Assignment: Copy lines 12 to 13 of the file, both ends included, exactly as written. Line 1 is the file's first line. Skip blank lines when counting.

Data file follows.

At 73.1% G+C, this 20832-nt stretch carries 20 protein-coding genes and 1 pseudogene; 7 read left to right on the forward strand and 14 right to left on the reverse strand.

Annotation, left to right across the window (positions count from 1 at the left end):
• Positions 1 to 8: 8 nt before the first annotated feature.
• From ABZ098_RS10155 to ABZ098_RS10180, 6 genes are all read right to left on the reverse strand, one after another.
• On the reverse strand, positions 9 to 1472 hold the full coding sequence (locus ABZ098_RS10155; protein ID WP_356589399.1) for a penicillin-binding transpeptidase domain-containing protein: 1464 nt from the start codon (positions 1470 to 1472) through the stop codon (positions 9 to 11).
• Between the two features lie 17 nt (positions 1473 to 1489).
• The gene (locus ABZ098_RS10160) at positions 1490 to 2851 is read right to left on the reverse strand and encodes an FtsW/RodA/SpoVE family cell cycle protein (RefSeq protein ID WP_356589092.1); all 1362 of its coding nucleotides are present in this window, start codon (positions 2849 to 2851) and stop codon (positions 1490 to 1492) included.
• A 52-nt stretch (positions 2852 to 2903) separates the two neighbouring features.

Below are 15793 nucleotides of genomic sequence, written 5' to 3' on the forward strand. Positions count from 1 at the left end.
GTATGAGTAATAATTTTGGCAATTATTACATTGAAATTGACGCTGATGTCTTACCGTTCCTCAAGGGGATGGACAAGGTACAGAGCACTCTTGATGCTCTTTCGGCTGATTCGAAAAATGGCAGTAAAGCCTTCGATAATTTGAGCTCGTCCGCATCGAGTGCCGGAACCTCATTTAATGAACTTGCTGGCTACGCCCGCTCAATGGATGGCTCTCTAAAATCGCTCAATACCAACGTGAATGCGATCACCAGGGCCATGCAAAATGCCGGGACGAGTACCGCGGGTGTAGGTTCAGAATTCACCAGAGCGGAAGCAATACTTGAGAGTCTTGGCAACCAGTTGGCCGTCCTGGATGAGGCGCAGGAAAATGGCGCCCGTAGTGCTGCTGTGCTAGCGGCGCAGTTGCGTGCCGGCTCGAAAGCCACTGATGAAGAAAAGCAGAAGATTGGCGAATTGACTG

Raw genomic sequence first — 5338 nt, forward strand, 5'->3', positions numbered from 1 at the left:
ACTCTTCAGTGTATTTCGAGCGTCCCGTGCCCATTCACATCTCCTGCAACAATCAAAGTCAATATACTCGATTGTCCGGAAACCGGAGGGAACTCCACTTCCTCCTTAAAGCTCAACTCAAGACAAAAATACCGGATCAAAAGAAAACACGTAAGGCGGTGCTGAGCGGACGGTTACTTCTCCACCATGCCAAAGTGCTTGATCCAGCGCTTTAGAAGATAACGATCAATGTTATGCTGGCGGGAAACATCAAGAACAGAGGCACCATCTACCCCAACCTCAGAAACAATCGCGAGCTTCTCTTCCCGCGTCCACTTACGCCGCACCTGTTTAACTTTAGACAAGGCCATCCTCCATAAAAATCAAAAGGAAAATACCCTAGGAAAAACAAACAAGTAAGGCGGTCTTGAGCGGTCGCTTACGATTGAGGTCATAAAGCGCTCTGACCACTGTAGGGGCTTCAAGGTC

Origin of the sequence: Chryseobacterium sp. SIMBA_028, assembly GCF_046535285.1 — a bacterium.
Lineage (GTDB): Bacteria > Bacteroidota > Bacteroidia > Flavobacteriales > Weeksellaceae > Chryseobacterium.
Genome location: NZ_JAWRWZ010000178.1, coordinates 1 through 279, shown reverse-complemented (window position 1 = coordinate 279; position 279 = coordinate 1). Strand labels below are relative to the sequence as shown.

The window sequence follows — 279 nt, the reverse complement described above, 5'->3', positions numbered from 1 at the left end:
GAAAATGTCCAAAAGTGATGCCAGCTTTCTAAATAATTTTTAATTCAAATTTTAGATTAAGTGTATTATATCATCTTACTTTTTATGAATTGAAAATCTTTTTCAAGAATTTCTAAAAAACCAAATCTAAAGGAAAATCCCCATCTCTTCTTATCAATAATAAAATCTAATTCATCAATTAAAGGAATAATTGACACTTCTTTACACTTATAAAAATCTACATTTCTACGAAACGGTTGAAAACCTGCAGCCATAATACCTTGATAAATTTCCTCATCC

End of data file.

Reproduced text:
ACTCTTCAGTGTATTTCGAGCGTCCCGTGCCCATTCACATCTCCTGCAACAATCAAAGTCAATATACTCGATTGTCCGGAAACCGGAGGGAACTCCACTTCCTCCTTAAAGCTCAACTCAAGACAAAAATACCGGATCAAAAGAAAACACGTAAGGCGGTGCTGAGCGGACGGTTACTTCTCCACCATGCCAAAGTGCTTGATCCAGCGCTTTAGAAGATAACGATCAATGTTATGCTGGCGGGAAACATCAAGAACAGAGGCACCATCTACCCCAACCTCAGAAACAATCGCGAGCTTCTCTTCCCGCGTCCACTTACGCCGCACCTGTTTAACTTTAGACAAGGCCATCCTCCATAAAAATCAAAAGGAAAATACCCTAGGAAAAACAAACAAGTAAGGCGGTCTTGAGCGGTCGCTTACGATTGAGGTCATAAAGCGCTCTGACCACTGTAGGGGCTTCAAGGTC

Origin of the sequence: Chryseobacterium sp. SIMBA_028, assembly GCF_046535285.1 — a bacterium.